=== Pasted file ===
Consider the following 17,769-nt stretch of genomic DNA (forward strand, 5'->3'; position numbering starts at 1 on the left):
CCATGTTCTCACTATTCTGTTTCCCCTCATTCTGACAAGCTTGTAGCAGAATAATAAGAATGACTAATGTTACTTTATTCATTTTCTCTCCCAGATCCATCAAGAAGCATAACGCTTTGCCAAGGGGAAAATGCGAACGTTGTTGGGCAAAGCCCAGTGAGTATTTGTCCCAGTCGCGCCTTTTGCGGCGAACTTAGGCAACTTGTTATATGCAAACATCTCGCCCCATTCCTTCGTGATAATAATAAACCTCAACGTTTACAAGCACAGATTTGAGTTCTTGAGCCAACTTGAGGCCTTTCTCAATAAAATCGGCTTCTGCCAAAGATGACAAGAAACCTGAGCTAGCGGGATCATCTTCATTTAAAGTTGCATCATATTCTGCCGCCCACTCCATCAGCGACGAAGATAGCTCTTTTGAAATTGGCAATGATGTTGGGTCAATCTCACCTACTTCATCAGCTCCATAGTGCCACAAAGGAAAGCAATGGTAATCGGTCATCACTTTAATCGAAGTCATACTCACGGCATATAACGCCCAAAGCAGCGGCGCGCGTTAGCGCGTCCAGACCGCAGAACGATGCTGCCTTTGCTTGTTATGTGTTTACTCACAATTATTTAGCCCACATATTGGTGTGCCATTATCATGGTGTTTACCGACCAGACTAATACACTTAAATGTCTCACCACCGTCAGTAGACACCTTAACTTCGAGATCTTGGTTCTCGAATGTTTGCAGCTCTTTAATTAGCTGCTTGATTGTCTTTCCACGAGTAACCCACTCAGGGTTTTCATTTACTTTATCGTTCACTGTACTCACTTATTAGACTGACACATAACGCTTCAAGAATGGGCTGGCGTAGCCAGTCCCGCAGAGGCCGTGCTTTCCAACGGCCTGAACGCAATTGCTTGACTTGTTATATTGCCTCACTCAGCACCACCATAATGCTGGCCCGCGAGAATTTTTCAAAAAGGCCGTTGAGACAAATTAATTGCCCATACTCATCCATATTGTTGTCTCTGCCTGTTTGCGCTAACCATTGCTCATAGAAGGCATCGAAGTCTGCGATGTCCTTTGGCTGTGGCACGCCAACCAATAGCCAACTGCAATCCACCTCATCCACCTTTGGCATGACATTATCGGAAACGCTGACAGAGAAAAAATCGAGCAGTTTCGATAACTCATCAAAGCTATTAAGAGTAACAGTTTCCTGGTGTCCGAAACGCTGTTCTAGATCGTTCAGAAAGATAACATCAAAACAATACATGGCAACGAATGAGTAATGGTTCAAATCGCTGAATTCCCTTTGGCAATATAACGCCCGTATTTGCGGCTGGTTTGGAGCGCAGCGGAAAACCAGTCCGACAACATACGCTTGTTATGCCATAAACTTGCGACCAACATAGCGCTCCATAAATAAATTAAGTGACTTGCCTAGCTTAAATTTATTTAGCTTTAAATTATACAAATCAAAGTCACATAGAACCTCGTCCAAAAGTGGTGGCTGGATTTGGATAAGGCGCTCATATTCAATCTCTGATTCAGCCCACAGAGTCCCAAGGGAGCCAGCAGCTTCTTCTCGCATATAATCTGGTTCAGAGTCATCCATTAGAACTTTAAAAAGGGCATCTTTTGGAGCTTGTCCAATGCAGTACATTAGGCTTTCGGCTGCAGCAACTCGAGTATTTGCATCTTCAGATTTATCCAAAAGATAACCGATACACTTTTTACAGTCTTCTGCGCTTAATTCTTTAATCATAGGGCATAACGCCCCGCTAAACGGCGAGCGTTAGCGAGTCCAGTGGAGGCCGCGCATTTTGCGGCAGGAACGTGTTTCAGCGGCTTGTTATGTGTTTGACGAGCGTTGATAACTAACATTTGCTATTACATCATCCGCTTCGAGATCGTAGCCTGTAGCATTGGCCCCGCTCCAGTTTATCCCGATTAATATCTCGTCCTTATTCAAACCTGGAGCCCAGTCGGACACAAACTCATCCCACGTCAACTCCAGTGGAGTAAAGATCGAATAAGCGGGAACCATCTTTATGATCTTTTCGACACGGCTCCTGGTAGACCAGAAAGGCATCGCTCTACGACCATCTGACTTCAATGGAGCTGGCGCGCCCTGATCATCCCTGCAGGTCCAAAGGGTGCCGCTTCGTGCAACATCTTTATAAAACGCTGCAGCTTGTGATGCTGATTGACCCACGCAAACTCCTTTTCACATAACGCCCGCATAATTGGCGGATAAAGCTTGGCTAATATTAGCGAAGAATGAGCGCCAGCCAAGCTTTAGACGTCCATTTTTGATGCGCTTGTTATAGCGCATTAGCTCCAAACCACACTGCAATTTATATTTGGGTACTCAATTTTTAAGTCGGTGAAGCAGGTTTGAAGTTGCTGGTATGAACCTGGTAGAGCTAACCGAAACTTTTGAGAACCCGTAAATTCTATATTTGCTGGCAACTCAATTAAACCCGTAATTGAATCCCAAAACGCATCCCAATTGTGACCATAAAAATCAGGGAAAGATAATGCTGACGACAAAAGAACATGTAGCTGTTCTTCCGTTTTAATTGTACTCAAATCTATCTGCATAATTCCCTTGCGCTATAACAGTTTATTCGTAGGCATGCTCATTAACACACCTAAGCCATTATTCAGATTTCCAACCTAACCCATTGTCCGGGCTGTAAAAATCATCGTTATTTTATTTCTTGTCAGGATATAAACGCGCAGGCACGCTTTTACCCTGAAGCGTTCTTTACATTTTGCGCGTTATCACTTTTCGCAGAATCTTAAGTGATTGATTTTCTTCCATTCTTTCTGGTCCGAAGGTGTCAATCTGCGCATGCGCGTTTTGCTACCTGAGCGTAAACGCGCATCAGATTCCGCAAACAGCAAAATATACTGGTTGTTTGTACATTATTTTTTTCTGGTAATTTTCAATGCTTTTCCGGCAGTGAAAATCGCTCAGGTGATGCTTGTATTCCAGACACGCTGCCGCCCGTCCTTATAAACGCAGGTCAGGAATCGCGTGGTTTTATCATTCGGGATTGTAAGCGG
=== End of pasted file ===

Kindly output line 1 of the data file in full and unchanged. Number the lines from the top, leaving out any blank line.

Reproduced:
Consider the following 17,769-nt stretch of genomic DNA (forward strand, 5'->3'; position numbering starts at 1 on the left):